I spent three days of last week at the HRPA Annual Conference here in Toronto. As always, it was a great event to reconnect with tons of brilliant HR folks in my network, as well as make new connections, and absorb ideas and knowledge from the many session speakers and keynotes- and this year was especially fun.
As in past years, a couple of those speakers brought up ‘the Z word’…no, not zombies: ‘Zappos’. If you work in HR, or have any interest in organizational culture or employee engagement, it’s virtually guaranteed that you’ve read all about Zappos’ approach to corporate culture. They’ve been referenced as a benchmark in this area for many years now, and although I have nothing against Zappos, this year the Z word gave me pause. Maybe it’s because I’ve been doing a lot of thinking about organizational culture recently, or maybe it was this recent Tim Sacket post decrying the obsession with ‘best practices’, but I just couldn’t muster my usual enthusiasm for Zappos’ legendary approach.
“Best practice” has become a largely meaningless label an individual applies to one or more business practices that they hold in high regard; practices that they, or their industry or profession, consider to be ‘best’, presumably in comparison to other practices previously or currently in use. There might be theoretical underpinnings or research that illustrate the efficacy of these practices, but quite frequently there is not. It seems to me that in cases where such supporting data is lacking, the evidence used to justify the labelling of a practice as ‘best’ is the degree to which it is popular amongst similar organisations, especially if those organisations are successful (e.g. profitable, recognised and positively viewed). Often these practices are advanced as ‘best’ by the very organisations that employ them, or by consultants, thought leaders or professional bodies that champion the adoption of the practices in question. Given these questionable motives, it can be difficult, I think, to assess whether a ‘best practice’ is effective, or simply the latest craze.
A Best Practice is Born
Looked at from this (albeit cynical) viewpoint, it all seems a bit bizarre, doesn’t it? An organisation implements a program because one of its senior leaders read an interview with XYZ Corp’s CEO touting the effectiveness of said program, and a trusted contact who is a high-priced consultant says that several Fortune 500 clients are doing the same. She thinks: “If influential organisations are doing it that way, then it must be the best way to do it.” The propagation of the practice continues, with industry experts speaking at conferences about it as ‘the new industry standard’; attendees returning back to their own organisations intent on not being left behind, eager to implement a similar program at their organisations. And to make a long story short- a ‘best practice’ is born. Except that one size almost never fits all- so that even if the ‘best practice’ actually contributed to the success of the exemplar organisation, it may not work at all in another.
There is a fascinating theory that speaks to why this whole process occurs, and it’s one that I think holds lessons for HR, and the wider business world when it comes to our current level of discourse about ‘best practices’.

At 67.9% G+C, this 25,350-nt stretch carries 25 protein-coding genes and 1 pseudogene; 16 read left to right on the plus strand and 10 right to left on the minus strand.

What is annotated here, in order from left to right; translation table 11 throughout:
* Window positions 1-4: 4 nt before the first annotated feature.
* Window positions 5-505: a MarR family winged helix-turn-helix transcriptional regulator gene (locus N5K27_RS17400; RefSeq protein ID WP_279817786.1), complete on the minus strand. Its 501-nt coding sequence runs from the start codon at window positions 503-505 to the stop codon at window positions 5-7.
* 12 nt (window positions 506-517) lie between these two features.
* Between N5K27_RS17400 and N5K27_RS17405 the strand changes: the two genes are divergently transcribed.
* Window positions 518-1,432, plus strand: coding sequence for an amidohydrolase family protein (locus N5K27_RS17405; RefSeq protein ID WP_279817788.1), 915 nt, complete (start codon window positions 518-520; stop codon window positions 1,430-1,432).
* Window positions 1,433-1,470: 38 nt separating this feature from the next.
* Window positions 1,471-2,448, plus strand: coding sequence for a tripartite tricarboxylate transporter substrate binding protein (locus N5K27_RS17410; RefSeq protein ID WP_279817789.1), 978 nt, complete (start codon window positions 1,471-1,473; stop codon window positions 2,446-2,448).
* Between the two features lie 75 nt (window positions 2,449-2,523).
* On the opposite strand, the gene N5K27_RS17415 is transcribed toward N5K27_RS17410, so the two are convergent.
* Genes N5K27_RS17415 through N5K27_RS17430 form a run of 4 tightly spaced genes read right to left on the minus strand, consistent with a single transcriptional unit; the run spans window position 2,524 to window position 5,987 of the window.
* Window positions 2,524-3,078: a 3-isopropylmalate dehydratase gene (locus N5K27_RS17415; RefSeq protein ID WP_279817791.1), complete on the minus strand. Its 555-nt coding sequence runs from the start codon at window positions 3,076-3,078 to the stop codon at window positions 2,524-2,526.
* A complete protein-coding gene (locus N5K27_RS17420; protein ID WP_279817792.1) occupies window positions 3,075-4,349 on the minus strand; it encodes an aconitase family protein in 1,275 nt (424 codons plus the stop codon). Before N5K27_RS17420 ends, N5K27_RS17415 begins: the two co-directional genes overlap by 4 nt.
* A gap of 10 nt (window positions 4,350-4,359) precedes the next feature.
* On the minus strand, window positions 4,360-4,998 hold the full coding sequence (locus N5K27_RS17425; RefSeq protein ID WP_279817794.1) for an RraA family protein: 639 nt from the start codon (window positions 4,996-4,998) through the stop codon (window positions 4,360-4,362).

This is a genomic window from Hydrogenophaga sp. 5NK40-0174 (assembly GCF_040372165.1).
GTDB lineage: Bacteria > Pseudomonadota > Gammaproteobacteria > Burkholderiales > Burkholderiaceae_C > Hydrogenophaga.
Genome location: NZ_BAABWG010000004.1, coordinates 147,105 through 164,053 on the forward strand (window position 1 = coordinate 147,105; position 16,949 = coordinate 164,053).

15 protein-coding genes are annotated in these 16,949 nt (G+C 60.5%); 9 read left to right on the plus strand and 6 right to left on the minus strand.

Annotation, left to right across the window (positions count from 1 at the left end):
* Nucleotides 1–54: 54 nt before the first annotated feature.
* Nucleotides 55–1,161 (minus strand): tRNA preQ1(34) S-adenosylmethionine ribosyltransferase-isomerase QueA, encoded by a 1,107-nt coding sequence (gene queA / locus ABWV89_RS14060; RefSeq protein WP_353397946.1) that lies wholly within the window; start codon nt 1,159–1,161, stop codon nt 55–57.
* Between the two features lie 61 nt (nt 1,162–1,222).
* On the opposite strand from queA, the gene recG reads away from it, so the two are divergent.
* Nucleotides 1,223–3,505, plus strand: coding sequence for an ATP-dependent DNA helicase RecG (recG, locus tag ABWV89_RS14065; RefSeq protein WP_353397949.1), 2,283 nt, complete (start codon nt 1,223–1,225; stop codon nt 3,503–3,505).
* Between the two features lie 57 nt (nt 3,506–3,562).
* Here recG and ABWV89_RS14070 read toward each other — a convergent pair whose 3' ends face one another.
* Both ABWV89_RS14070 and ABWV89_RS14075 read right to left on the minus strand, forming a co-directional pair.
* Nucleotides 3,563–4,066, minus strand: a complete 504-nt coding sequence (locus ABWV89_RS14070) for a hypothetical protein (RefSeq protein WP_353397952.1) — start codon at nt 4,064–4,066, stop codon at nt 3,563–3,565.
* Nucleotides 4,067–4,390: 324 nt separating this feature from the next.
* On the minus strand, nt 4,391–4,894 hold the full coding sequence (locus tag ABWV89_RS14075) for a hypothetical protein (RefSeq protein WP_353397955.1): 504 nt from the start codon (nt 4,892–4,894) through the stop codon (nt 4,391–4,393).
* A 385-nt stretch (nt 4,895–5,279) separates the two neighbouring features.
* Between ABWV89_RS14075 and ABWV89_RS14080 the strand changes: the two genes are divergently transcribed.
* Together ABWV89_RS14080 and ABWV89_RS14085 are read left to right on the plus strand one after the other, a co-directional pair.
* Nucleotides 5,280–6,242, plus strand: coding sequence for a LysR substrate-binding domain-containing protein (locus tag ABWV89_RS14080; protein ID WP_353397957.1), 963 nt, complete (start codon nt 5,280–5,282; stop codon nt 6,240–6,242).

New Institutional theory offers an explanation for why organisations make the decisions to behave in the ways that they do. It is grounded in the belief that organisations who operate in an ambiguous context are often driven to pursue ‘institutional legitimacy’. That is, an organisation will be driven to act in ways that seek to legitimise its existence, status and power by conforming to prevailing notions of what such an organisation ‘should’ look and act like. Davis and Powell describe this occurring through conformity with “rational myths” (which sound eerily similar to ‘best practices’), the efficacy of which is presumed on the basis of their wide adoption, rather than any concrete evidence.
The Z Word So, let’s take a closer look at Zappos- who by all accounts seem to offer a near-utopian work life, and certainly had the employee engagement and satisfaction data to back up the efficacy of their approach to corporate culture as a ‘best practice’, right? Well, maybe not…The thing is that most of the speakers I’ve heard reference Zappos over the years don’t bring up the company’s profitability or market share. And there could be a good reason for that, as some other people have suggested in the past. I’m not asserting that Zappos’ was not successful in many ways (such as creating a recognisable brand, or being acquired by Amazon), or that their HR practices did not contribute to that success- but I am saying that we might want to think a bit more critically before we send an organisation to the ‘HR Best Practices Hall of Fame’ in perpetuity.
Few among us would argue that employee satisfaction and engagement are not worthwhile pursuits, but not in isolation. They are ultimately meant to produce ROI in relation to an organisation’s goals. Profit is not the only metric that matters, but when we talk about HR ‘best practices’, we should consider their role within the larger organizational context.
What do you think? Am I being too harsh on Zappos? Do you have suggestions for other organisations that speakers should reference as an example of HR best practices (please…)?
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